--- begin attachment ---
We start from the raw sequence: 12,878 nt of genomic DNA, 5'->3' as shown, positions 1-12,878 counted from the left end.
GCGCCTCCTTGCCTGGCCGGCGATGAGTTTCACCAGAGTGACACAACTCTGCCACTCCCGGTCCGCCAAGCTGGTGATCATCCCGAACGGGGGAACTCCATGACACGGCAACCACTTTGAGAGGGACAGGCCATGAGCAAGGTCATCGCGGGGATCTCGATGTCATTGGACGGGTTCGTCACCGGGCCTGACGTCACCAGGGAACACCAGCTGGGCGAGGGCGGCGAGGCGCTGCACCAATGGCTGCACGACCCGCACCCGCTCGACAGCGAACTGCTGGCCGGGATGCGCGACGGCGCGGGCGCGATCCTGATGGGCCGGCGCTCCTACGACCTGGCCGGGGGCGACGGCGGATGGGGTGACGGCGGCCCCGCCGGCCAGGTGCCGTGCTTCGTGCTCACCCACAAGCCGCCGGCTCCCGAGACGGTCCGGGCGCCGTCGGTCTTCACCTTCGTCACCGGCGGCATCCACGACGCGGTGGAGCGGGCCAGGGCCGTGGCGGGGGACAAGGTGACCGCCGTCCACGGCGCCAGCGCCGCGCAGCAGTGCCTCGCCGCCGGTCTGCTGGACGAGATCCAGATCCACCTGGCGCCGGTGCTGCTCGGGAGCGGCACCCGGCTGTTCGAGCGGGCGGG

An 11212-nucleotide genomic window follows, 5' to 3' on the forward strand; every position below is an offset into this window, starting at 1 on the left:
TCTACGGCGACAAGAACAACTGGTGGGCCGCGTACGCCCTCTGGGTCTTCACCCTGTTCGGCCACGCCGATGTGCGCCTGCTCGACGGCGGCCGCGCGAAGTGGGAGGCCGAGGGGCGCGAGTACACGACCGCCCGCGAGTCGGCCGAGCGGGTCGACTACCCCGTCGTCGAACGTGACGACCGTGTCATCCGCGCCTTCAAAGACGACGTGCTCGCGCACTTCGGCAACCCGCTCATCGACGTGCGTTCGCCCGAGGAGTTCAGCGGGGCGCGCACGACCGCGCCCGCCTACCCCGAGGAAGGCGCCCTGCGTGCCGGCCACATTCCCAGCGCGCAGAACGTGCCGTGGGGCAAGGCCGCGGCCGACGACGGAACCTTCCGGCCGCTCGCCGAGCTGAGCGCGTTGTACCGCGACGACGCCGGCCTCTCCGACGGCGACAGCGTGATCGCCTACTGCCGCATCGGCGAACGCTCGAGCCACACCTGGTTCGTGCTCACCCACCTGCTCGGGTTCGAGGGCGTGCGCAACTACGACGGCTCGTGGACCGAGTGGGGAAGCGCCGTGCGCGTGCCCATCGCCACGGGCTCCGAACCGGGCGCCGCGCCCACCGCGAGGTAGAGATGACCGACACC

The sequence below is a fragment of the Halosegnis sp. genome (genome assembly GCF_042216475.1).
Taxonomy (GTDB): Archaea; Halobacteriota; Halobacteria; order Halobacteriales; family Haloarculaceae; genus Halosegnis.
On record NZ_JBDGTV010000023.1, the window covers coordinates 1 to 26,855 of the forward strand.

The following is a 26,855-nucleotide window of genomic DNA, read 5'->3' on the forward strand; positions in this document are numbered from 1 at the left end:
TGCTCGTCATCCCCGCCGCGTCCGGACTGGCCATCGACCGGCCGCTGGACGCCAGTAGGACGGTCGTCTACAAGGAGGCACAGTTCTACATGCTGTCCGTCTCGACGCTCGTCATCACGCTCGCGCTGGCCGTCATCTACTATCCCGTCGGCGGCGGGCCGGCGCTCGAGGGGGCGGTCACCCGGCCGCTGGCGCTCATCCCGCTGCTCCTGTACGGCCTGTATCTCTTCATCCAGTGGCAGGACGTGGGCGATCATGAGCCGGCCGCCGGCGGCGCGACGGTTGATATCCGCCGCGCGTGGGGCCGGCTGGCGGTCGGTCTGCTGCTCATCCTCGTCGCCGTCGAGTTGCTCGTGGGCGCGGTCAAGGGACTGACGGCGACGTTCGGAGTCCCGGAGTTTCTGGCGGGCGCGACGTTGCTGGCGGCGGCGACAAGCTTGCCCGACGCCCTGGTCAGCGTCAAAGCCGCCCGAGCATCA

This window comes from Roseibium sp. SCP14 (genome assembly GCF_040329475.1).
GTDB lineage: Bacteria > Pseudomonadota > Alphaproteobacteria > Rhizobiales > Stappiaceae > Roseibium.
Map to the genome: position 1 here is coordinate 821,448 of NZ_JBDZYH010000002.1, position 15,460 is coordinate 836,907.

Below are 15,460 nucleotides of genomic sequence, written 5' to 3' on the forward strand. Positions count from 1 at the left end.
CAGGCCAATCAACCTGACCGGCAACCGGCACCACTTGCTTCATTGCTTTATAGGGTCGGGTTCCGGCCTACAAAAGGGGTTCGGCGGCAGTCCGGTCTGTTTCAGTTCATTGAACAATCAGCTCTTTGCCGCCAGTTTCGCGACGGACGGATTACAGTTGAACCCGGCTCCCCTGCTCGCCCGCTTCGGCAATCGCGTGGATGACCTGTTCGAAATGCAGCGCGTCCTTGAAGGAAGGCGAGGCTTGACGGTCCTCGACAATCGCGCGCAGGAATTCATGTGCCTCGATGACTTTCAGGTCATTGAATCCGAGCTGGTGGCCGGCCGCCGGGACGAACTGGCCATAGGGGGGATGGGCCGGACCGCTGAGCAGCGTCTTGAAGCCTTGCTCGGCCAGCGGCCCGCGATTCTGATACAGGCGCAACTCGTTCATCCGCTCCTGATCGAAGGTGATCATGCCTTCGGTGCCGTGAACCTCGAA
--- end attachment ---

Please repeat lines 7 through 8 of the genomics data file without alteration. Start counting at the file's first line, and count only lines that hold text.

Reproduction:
On record NZ_JBDGTV010000023.1, the window covers coordinates 1 to 26,855 of the forward strand.

The following is a 26,855-nucleotide window of genomic DNA, read 5'->3' on the forward strand; positions in this document are numbered from 1 at the left end: